Tumor necrosis factor-α (TNF-α) stimulates chemotactic response in mouse myogenic cells. / Terrente, Y.; El Fahime, E.; Caron, N. J.; Del Bo, R.; Belicchi, M.; Pisati, F.; Tremblay, J. P.; Bresolin, N.

In: Cell Transplantation, Vol. 12, No. 1, 2003, p. 91-100.

Research output: Contribution to journalArticle

Terrente, Y, El Fahime, E, Caron, NJ, Del Bo, R, Belicchi, M, Pisati, F, Tremblay, JP & Bresolin, N 2003, 'Tumor necrosis factor-α (TNF-α) stimulates chemotactic response in mouse myogenic cells', Cell Transplantation, vol. 12, no. 1, pp. 91-100.
Terrente Y, El Fahime E, Caron NJ, Del Bo R, Belicchi M, Pisati F et al. Tumor necrosis factor-α (TNF-α) stimulates chemotactic response in mouse myogenic cells. Cell Transplantation. 2003;12(1):91-100.
Terrente, Y. ; El Fahime, E. ; Caron, N. J. ; Del Bo, R. ; Belicchi, M. ; Pisati, F. ; Tremblay, J. P. ; Bresolin, N. / Tumor necrosis factor-α (TNF-α) stimulates chemotactic response in mouse myogenic cells. In: Cell Transplantation. 2003 ; Vol. 12, No. 1. pp. 91-100.
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AU - Terrente, Y.

AU - El Fahime, E.

AU - Caron, N. J.

AU - Del Bo, R.

AU - Belicchi, M.

AU - Pisati, F.

AU - Tremblay, J. P.

AU - Bresolin, N.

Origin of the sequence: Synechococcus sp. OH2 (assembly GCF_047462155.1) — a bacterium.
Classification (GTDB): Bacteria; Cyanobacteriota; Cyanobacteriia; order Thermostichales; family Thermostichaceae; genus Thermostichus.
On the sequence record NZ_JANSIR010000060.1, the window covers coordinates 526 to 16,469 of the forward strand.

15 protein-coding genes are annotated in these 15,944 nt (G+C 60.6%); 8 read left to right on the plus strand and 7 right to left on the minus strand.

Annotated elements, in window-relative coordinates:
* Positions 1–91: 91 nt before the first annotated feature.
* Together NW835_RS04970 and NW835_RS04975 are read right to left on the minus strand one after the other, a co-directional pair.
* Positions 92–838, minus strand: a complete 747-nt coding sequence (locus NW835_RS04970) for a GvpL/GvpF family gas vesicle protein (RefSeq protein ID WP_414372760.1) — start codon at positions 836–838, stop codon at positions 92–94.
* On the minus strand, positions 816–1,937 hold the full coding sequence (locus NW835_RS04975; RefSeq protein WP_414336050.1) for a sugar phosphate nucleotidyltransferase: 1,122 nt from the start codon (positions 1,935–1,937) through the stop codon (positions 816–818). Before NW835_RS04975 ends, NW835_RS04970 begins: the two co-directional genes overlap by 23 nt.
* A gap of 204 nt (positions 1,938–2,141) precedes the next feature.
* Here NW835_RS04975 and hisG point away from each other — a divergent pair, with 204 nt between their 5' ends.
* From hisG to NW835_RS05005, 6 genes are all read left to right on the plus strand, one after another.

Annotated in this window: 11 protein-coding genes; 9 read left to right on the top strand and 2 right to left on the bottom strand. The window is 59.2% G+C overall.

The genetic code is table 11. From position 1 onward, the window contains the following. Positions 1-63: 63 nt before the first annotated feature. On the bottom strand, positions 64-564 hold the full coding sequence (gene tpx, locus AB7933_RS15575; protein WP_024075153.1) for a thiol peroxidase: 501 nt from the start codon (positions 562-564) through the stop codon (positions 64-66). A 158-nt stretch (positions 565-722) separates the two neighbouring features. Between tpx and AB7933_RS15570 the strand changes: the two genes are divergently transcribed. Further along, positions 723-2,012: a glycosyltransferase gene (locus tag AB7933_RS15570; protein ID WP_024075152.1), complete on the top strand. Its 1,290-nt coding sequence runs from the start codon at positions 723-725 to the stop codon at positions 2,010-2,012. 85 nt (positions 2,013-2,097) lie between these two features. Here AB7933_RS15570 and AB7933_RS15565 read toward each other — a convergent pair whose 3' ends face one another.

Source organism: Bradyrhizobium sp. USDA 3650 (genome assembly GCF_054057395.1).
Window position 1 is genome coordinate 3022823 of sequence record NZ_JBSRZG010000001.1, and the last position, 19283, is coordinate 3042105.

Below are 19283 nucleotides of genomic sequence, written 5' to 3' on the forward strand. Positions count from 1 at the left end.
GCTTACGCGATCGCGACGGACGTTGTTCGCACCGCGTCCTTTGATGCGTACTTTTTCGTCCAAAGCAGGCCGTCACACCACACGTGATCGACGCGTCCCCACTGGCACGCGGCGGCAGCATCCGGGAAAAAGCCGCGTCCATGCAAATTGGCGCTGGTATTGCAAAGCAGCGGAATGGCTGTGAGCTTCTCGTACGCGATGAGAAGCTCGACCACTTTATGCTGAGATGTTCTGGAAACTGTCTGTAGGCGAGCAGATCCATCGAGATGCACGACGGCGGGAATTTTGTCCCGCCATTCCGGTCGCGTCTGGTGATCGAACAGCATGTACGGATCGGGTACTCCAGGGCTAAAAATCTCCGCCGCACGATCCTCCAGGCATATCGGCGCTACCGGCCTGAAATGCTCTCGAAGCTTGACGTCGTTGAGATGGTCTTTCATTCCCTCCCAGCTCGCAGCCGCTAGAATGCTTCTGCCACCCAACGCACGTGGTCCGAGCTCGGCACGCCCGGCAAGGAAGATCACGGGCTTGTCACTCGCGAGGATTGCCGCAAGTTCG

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AB - Migration of transplanted myogenic cells occurs during both embryogenesis and regeneration of skeletal muscles and is important for successful myoblast transplantation, but little is known about factors that promote chemotaxis of these cells. Tumor necrosis factor-α (TNF-α) is known to induce chemotactic effect on several cell types. In this study, we investigated its influence on the in vitro and in vivo motility of C2C12 and primary myoblasts. In the in vitro test performed in the blind-well Boyden chambers, we showed that TNF-α (50-400 U/ml) significantly enhanced the ability of myogenic cells to migrate. The dose-response curve for this factor was bell shaped, with maximum activity in the 200 U/ml range. In the in vivo test, intramuscular administration of TNF-α was performed by an Alzet pump connected to a perforated polyethylene microtube inserted in the tibialis anterior (TA) of CD1 mice. In these experiments, myoblasts were injected under the muscle epimysium. The recipient mice were immunosuppressed with FK506. Our results showed that, 5 days after myoblast transplantation, cells migrated further in the muscles infused with TNF-α than in the muscles not exposed to TNF-α. TNF-α not only has a chemotactic activity but may also modify cell migration via its action on matrix metalloproteinase (MMP) expression. The proteolytic activities of the MMPs secreted in the muscles were thus also assessed by gelatin zymography. The results showed an increased of MMP-2 and MMP-9 transcripts in the TNF-α-infused muscles injected with myogenic cells. Myoblast migration during transplantation may be enhanced by overlapping gradients of several effector molecules such as TNF-α, interferon-γ (INF-γ), and interleukins, released at the site of muscle injury. We propose that TNF-α may promote myoblast migration directly through chemotactic activity and indirectly by enhancing MMP activity at the site of muscle injury.